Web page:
Why community is key to contemporary romance – and giveaway!

“In contemporaries, community is key,” Selina McLemore, Senior Editor at Grand Central Publishing, told me at the Romance Writers of America national conference last week.

It makes sense, right? Those of us who love contemporary romance fall for books set in a particular town or city that feels as fleshed out as the hero and heroine. A place we’d love to visit, move to, or just immerse ourselves in for a few hours.

But community shouldn’t be confused with setting. It’s more than that.

It’s characters—oddballs who make a town unique and help the hero and heroine when they need it most; fast-talking city folks who are so savvy they make a reader jealous; and families who can overwhelm the most patient person but pull together when it’s most needed. It’s colleagues who challenge and sharpen you, while also making you howl with laughter, like in Louisa Edwards’s Recipe for Love series.

But community shouldn’t be confused with character development. It’s more than that.

It’s conflict—the heroine who thinks she belongs in a city but discovers warmth and friendship in a small town; the gossip that threatens the heroine’s closely guarded secrets; the struggle to fit in somewhere new, or reconnect with a place you left long ago.

But community shouldn’t be confused with conflict. It’s more than that.

It’s tone—the appeal of a relaxed pace those of us who live in major cities don’t often get; or the snappy dialogue and cosmopolitan feel of a story set in a city, like Julie James’s Chicago.

One reason community is key to contemporary romance is that it encompasses so many elements of a well-told story. A new favorite fictional community of mine is Jill Shalvis’s Lucky Harbor, which hits all the right spots for me. Jill Shalvis has created a community I return to over and over in my mind, but the only reason it works is that every element of the story fits together perfectly.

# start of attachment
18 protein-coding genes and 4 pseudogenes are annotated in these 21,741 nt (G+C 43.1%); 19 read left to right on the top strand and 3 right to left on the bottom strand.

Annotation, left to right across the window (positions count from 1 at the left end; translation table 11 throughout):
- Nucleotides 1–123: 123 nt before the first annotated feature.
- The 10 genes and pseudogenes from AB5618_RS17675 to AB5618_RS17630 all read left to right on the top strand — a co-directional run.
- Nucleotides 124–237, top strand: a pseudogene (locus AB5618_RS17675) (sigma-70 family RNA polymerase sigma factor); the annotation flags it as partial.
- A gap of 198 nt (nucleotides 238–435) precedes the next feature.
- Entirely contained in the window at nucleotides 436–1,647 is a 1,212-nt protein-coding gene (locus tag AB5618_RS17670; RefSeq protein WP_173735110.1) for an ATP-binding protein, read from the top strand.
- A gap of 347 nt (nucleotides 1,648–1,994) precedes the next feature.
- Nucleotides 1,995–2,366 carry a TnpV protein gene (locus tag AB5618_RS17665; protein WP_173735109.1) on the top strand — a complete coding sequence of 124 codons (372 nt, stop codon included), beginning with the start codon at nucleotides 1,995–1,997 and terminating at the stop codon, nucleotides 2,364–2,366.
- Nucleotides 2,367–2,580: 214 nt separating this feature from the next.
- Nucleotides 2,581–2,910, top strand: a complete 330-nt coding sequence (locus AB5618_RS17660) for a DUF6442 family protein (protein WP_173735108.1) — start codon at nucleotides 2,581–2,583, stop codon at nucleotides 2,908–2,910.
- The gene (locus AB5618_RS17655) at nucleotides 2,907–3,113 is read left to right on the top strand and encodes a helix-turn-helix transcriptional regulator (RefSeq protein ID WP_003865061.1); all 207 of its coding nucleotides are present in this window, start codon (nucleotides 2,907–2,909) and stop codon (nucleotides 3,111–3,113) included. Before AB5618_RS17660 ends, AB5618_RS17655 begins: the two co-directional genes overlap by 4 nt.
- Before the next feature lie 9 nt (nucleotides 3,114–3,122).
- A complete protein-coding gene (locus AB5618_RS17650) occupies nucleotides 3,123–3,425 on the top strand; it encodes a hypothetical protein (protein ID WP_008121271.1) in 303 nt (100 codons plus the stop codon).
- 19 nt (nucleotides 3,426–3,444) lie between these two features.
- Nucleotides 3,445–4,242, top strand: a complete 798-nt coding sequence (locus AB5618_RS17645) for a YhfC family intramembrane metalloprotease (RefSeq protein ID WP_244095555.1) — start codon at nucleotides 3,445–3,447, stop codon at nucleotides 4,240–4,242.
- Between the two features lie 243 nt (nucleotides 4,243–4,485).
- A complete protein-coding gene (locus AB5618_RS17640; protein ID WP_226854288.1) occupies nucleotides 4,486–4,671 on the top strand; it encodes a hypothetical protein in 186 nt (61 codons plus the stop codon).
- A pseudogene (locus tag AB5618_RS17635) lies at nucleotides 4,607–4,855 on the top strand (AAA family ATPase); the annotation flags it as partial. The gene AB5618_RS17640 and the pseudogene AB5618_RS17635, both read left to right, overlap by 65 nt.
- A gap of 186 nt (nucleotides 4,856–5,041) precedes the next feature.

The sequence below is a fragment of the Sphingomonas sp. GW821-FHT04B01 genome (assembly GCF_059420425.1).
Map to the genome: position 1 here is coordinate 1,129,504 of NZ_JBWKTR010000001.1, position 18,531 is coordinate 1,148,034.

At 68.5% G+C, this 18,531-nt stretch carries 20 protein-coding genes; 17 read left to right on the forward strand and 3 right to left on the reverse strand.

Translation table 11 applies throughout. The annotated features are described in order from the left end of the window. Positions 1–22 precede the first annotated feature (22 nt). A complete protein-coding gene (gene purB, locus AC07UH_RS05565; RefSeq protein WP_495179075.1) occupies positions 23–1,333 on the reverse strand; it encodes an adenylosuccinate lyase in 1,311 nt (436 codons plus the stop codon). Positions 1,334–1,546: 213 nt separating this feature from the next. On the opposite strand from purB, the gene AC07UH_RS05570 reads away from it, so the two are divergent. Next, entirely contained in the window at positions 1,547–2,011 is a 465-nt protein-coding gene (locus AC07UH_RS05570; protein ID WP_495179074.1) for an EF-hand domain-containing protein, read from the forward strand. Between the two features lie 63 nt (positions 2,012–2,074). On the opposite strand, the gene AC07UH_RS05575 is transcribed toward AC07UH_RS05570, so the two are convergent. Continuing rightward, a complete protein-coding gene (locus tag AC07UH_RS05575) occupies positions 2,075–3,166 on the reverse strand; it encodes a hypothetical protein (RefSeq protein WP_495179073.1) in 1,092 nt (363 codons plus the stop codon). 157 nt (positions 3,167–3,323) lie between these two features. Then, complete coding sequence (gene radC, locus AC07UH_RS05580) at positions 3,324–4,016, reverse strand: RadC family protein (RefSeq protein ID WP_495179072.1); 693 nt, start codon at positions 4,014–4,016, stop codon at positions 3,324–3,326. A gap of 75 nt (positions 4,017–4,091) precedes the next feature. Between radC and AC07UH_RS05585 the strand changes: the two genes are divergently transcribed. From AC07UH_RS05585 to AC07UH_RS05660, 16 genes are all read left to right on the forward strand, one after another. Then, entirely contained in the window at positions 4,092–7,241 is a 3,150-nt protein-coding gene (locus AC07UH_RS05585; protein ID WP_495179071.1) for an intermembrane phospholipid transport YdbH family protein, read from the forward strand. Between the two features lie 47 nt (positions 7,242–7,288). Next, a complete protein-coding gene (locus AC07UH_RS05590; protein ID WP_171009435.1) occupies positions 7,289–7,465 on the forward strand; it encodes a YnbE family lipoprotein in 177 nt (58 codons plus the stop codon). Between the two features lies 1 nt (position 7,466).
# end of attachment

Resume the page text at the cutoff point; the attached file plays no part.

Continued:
But more important than a beautifully crafted story, humans crave a sense of belonging. We build support networks to help us make it through life’s trials and share triumphs, and it makes sense that we’d want to see characters we love develop these same strong networks—or even stronger ones than what we’ve built in our own lives.

Last week I went to my first RWA national conference, and the sense of community was evident everywhere I looked. I feel so fortunate to have met some of my favorite authors and listened as they shared their wisdom. I got to meet amazing, talented, friendly people—like Ashley March, Roxanne St Claire, Shana Galen and Louisa Edwards—who I’ve become friends with on various online communities. What impressed me most was the emphasis so many successful authors placed on giving back to the community of romance readers and writers who have supported them over the years.

The authors I met are every bit as admirable as the heroines they create, and I am so proud to be part of a community of romance enthusiasts.